something wrong with the reported findings or that the explanations
are to be found in simple phenomena which have been overlooked or
discarded. . . . I believe it can be said that Gentry is honest and
sincere, and that his scientific work is good and correctly reported. It
would be very hard to believe that all, or any, of it could have been
PROFESSOR EDWARD ANDERS, Enrico Fermi Institute,
University of Chicago. "His [Gentry's] conclusions are startling and
shake the very foundations of radiochemistry and geochemistry. Yet
he has been so meticulous in his experimental work, and so restrained
in his interpretations, that most people take his work seriously.
. . . I
think most people believe, as I do, that some unspectacular
explanation will eventually be found for the anomalous halos and that
orthodoxy will turn out to be right after all. Meanwhile, Gentry
should be encouraged to keep rattling this skeleton in our closet for all
it is worth."
DR. EMILIO SEGRE, Istituto Di Fisica "Guglielmo Marconi,"
Università Degli Studi, Rome. "The photos [of radiohalos] are remarkable,
but their interpretation is still uncertain."
PROFESSOR FREEMAN DYSON, Institute for Advanced Study,
Princeton. "Supposing that the results of Gentry are confirmed, what
will it mean for theory? I do not think it will mean any radical changes
in geology or cosmology. It is much more likely that the explanation
will be some tricky point in nuclear physics or nuclear chemistry that
the experts have overlooked. That is of course only my personal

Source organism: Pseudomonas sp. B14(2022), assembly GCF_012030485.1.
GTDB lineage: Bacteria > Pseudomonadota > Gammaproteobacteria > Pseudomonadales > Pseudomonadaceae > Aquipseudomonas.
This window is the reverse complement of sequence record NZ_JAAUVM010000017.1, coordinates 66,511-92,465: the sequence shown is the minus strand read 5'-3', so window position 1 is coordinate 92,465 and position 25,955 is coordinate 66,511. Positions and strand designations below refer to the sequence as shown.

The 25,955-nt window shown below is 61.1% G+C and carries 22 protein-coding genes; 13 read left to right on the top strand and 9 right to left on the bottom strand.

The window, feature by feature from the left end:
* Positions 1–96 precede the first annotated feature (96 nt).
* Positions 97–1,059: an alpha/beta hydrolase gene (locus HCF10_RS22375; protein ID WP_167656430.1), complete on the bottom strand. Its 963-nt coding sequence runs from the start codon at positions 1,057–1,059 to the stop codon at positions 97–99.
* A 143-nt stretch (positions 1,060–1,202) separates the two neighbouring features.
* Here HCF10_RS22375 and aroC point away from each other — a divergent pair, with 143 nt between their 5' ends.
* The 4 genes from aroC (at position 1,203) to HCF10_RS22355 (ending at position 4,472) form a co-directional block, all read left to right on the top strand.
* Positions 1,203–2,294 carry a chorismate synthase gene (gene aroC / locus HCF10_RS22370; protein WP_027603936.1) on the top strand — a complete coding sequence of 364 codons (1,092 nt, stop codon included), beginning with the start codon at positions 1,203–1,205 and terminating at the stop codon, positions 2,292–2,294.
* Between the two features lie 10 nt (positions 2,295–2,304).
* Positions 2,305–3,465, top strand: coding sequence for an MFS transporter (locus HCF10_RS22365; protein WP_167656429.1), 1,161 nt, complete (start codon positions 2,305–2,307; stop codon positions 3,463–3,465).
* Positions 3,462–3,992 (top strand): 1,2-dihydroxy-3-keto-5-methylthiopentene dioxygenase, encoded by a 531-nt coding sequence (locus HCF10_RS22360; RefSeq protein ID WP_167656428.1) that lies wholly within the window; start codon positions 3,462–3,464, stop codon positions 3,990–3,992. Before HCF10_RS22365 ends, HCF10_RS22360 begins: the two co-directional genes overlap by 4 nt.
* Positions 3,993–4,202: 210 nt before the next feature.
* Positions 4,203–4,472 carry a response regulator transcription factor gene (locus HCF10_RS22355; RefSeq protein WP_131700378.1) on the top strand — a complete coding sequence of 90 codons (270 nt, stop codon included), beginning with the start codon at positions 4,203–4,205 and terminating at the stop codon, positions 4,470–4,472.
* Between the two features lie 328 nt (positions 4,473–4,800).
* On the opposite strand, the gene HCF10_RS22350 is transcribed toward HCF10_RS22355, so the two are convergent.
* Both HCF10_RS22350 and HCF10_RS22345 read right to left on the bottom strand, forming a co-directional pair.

opinion and I am accustomed to being proved wrong by events. (I just
lost a $10 bet that Nixon would be in office till the end of 1974. I will
be glad to lose this one too.)"
ACADEMICIAN G. N. FLEROV, Joint Institute for Nuclear
Research, Moscow. "We made sure that [Gentry] carried out his
investigations very thoroughly. . . .
Therefore his data deserve serious
attention. . . . It is not excluded that [polonium halos] have been
formed as a result of the extremely rare combination of geochemical,
geological and other conditions, and their existence does not contradict
the logically grounded system of concepts involved in the history of
DR. PAUL RAMDOHR, Emeritus Professor of Mineralogy,
Heidelberg University, Heidelberg. "The very careful and timetaking
examinations of Dr. Gentry are indeed very interesting and extremely
difficult to explain. But I think there is no need to doubt 'currently
accepted cosmological models of Earth formation'. . . .
Anyhow, there is
a very interesting and essential question and you could discuss it,
perhaps with cautious restrictions against so weighty statements like
the one above in quotes. It would be interesting and good if more
scientists would have more knowledge of the problems."
PROFESSOR EUGENE P. WIGNER, Department of Physics,
Rockefeller University, New York. "Even though I know Dr. Gentry
personally, I am not sufficiently familiar with his scientific results to
be able to judge them. Personally, however, I have a very high regard
DR. E. H. TAYLOR, Chemistry Division, Oak Ridge National
Laboratory, Oak Ridge, Tennessee. "I can attest to the thoroughness,
care and effort which Gentry puts into his work. . . .
In a general way
these puzzling pieces of information might result from unsuspected
species or phenomena in nuclear physics, from unusual geological or
geochemical processes, or even from cosmological phenomena. Or
they (or one of them) might arise from some unsuspected, trivial and
uninteresting cause. All that one can say is that they do present a
puzzle (or several puzzles) and that there is some reasonable
probability that the answer will be scientifically interesting."
The last three alpha decay steps in the uranium-238 decay series
(see glossary above) involve the successive decay of polonium-218
(218Po), polonium-214 (214Po), and
polonium-210 (210Po). In contrast
to the decay of the parent uranium, these steps occur very quickly;
the half-lives of the three forms of polonium are 3.05 minutes, 164
microseconds, and 140 days, respectively. Polonium, therefore, is not
thought to be observed in nature except as a daughter product of
uranium and thorium decay.
That is where the enigma begins. For Gentry has analyzed
numerous polonium halos possessing, in some cases, the rings for all